The long awaited Wolf Outdoor BBQ Grill finally arrived in 2010 and it’s safe to say it was more than a minor upgrade. As far as we can tell, they tossed out the old design and have released a brand new unit in almost every way. And this is a very good thing. Our main complaints on the old Wolf BBQ was its plain and ordinary design, with zero frills, dated engineering, and a mountain high price tag.

Luckily (or maybe not so luckily), the only thing that carried over to the new design was price. But it’s hard to argue against the price once you lay your hands on this man toy. And to celebrate the summer of 2011, they have added a new 54” grill to their stable. All models start with the letters OG now (can you guess what that stands for?) and they come in four different sizes: 30”, 36”, 42”, and the monster 54” wide.

This new, updated design has a beautiful sculptured look that is now distinct to all Wolf Professional products. It sports a thick, tubular handle from their Dual Fuel Range and the exclusive Red knobs now incorporate LED  Illumination, making it easier to read the controls at night. They also did not forget the inside of the grill which features two well placed 10 watt halogen lamps, illuminating the grill interior well.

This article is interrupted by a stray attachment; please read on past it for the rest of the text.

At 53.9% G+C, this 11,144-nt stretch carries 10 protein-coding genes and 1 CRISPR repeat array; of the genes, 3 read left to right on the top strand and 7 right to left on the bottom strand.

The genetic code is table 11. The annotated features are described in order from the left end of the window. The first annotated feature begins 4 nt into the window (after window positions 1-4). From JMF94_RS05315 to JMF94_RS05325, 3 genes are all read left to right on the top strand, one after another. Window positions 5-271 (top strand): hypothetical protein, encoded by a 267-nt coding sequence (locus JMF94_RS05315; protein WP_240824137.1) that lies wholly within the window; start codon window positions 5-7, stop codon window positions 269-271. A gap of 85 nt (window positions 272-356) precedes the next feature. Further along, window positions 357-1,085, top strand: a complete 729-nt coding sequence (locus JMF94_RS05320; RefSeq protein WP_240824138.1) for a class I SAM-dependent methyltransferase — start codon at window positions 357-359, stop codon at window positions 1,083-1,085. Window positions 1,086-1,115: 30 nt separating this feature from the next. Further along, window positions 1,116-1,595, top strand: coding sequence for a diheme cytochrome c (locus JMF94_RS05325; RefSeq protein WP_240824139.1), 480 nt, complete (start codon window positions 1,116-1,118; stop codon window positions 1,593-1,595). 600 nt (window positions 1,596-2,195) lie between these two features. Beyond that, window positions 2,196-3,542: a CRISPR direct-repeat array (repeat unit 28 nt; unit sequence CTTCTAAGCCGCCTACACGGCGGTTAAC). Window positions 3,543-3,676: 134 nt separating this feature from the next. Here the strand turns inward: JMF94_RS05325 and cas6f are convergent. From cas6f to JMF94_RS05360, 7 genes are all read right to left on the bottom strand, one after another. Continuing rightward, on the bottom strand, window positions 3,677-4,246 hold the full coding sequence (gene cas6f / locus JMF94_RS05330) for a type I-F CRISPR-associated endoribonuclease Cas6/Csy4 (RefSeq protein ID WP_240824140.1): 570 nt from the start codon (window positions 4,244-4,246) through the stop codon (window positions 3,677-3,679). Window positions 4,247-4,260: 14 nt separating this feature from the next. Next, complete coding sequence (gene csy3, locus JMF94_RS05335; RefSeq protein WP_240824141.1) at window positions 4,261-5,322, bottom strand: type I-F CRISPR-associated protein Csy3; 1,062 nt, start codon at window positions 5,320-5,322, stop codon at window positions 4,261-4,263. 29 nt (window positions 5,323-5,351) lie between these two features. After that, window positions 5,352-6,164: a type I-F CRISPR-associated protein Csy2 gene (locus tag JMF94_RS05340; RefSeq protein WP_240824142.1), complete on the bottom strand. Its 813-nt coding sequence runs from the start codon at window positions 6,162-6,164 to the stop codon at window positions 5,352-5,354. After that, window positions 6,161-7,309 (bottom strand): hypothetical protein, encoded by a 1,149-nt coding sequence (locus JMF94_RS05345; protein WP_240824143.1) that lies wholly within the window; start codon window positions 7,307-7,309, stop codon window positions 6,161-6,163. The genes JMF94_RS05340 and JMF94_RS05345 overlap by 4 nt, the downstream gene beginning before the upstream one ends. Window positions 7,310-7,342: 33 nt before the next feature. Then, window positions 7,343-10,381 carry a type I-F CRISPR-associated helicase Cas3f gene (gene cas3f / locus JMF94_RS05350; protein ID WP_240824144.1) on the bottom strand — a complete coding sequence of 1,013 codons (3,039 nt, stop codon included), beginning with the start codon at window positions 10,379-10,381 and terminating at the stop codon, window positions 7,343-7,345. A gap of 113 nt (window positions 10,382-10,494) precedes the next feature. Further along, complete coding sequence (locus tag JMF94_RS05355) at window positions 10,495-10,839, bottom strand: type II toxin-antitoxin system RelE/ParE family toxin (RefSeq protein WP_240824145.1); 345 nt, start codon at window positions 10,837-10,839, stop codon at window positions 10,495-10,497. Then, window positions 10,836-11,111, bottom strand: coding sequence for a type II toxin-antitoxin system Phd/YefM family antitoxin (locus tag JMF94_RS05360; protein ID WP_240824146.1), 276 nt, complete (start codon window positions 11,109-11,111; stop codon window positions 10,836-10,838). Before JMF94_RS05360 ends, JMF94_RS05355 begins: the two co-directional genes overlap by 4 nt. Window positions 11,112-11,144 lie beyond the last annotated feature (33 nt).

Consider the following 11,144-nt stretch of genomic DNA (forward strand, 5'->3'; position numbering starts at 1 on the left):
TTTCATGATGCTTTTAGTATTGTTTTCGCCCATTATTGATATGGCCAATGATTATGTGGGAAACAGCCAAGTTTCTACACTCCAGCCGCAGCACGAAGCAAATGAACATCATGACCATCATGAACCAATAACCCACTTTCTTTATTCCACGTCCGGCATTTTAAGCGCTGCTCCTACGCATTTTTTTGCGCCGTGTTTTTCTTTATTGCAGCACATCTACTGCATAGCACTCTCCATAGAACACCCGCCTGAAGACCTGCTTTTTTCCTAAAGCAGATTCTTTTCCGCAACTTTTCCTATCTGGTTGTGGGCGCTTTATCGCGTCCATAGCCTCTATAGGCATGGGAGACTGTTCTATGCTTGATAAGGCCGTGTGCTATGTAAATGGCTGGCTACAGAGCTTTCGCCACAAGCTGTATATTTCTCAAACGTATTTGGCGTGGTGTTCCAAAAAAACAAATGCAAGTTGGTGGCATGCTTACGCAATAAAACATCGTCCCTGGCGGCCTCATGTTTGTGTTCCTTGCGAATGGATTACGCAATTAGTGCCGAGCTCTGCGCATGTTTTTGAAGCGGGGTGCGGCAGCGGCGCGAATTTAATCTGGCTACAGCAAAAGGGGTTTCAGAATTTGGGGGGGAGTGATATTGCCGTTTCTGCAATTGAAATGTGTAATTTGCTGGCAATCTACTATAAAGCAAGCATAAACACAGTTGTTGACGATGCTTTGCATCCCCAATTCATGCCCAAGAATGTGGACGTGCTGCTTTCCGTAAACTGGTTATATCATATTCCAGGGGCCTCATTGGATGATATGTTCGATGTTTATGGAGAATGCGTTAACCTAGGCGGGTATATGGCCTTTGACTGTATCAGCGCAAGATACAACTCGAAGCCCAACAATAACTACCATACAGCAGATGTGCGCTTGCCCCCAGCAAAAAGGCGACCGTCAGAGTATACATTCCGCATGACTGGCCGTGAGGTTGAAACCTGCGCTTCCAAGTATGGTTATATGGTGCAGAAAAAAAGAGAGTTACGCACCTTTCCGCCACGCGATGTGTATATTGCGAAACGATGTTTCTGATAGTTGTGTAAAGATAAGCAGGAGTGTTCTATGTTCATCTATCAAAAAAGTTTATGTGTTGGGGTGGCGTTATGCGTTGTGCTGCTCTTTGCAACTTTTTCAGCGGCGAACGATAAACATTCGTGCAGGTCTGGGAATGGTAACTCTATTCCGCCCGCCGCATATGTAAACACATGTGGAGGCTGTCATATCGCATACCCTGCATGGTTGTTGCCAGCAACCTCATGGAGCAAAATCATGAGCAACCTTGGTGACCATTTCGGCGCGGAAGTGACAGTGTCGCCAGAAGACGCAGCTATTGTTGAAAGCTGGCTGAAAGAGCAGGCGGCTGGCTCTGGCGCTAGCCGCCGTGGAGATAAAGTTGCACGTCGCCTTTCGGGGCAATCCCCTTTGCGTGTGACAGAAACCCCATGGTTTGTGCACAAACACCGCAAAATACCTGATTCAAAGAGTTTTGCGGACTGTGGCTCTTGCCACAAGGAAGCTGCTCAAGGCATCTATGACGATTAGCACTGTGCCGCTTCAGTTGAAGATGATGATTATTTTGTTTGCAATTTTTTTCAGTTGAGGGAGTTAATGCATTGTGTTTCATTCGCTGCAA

Another very welcome change is that all grills get a 25,000 BTU infrared searing zone (except for the 30” model) standard. Wolf’s sear burner is a bit ahead of the rest in my opinion, due to its use of ceramic brick design which I find outlasts the more commonly used mesh design. The normal grill area also sports ceramic discs which retain the heat from the burners while eliminating hot spots that are common on gas grills. The grilling grates are made from polished stainless steel and the smoker box is a deep design, allowing to be used as either a direct or indirect smoker.

Ignition system also gets state-of-the-art upgrades, utilizing a glowbar instead of the usual spark ignitor. Unfortunately, this means you will need to have a power source nearby, as it only runs on 110 V. The grill comes with a rotisserie system and a three position warming rack inside. A couple of things to note here if you’ve not bought a Wolf gas grill before: sides burners can only be had separately, and come for use either on the cart or built-in. Grill tops and carts are also sold separately, and not as one unit. With price tags starting just north of $5,000 (w/ a cart), these are easily some of the most expensive outdoor grills on the market – but once you lay your hands on them it truly is easy to see why.

Pros: Built like a rock. Feels AND looks expensive. Ignition system works flawlessly everytime. Made in USA.

Cons:  Price is almost as heavy as the grill, Side burners must be had separately, 54” Grill has no mobile cart?

Anthony Rocco

About The Author

Founder and Editor of Appliance Buyer's Guide. With over 10 years experience selling appliances and designing kitchens, and having grown up in the business, I have a unique perspective on todays offerings in the Appliance world. Currently Managing Director at The Kitchenworks in Fort Lauderdale, FL.

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